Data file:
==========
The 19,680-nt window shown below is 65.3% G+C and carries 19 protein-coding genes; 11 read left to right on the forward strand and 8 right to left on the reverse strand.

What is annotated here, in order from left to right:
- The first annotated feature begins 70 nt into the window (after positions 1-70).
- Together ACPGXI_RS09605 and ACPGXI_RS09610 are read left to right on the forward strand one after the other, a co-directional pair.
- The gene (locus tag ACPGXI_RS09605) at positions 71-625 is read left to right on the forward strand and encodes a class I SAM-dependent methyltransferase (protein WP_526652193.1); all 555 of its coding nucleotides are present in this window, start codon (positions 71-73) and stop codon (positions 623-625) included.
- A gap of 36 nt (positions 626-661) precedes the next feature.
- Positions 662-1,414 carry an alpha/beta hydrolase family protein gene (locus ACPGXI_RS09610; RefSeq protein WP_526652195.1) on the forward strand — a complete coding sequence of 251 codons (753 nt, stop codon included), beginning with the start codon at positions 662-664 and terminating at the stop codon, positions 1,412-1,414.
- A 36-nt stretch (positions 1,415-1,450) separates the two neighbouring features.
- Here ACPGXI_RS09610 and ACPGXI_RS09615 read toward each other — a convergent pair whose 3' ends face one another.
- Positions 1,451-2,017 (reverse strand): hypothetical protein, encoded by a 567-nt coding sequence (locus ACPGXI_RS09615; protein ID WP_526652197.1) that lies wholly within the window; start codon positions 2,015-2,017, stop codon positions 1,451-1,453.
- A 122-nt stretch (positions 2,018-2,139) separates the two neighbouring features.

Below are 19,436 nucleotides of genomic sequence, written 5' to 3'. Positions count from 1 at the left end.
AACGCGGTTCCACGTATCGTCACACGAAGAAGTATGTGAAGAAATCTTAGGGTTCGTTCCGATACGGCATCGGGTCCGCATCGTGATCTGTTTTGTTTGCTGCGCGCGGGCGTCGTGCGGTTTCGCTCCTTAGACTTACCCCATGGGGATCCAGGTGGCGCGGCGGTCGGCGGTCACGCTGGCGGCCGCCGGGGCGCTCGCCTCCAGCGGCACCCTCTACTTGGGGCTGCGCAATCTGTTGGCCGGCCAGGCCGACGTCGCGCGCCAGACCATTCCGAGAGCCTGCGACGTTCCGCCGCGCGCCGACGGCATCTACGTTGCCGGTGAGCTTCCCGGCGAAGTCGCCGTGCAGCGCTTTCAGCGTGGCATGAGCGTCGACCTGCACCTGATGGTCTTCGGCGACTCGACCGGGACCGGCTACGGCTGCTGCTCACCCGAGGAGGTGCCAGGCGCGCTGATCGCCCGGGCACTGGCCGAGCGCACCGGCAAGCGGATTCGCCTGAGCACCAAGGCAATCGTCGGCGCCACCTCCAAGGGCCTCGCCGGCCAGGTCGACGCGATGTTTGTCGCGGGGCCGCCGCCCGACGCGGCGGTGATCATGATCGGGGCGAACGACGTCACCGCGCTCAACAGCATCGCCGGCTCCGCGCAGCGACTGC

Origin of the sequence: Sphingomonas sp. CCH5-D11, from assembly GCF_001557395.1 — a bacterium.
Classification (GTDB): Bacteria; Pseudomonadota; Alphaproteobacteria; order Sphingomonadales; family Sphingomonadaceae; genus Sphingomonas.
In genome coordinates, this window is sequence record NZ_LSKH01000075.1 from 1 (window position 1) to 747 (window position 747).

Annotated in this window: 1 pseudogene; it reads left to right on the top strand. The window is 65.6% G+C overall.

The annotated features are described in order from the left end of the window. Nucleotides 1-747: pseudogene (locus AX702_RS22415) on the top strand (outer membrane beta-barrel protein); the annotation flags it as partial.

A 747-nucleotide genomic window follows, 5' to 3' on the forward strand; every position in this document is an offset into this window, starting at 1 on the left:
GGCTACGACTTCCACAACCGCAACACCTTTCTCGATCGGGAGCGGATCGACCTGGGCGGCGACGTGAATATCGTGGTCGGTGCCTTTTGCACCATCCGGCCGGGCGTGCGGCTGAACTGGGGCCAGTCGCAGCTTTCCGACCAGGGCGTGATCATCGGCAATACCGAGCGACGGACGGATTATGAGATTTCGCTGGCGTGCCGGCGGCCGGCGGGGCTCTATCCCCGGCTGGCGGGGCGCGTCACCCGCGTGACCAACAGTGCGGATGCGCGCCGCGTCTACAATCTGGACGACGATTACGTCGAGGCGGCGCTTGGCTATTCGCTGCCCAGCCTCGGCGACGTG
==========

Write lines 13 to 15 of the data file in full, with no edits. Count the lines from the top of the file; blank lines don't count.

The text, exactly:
AACGCGGTTCCACGTATCGTCACACGAAGAAGTATGTGAAGAAATCTTAGGGTTCGTTCCGATACGGCATCGGGTCCGCATCGTGATCTGTTTTGTTTGCTGCGCGCGGGCGTCGTGCGGTTTCGCTCCTTAGACTTACCCCATGGGGATCCAGGTGGCGCGGCGGTCGGCGGTCACGCTGGCGGCCGCCGGGGCGCTCGCCTCCAGCGGCACCCTCTACTTGGGGCTGCGCAATCTGTTGGCCGGCCAGGCCGACGTCGCGCGCCAGACCATTCCGAGAGCCTGCGACGTTCCGCCGCGCGCCGACGGCATCTACGTTGCCGGTGAGCTTCCCGGCGAAGTCGCCGTGCAGCGCTTTCAGCGTGGCATGAGCGTCGACCTGCACCTGATGGTCTTCGGCGACTCGACCGGGACCGGCTACGGCTGCTGCTCACCCGAGGAGGTGCCAGGCGCGCTGATCGCCCGGGCACTGGCCGAGCGCACCGGCAAGCGGATTCGCCTGAGCACCAAGGCAATCGTCGGCGCCACCTCCAAGGGCCTCGCCGGCCAGGTCGACGCGATGTTTGTCGCGGGGCCGCCGCCCGACGCGGCGGTGATCATGATCGGGGCGAACGACGTCACCGCGCTCAACAGCATCGCCGGCTCCGCGCAGCGACTGC

Origin of the sequence: Sphingomonas sp. CCH5-D11, from assembly GCF_001557395.1 — a bacterium.
Classification (GTDB): Bacteria; Pseudomonadota; Alphaproteobacteria; order Sphingomonadales; family Sphingomonadaceae; genus Sphingomonas.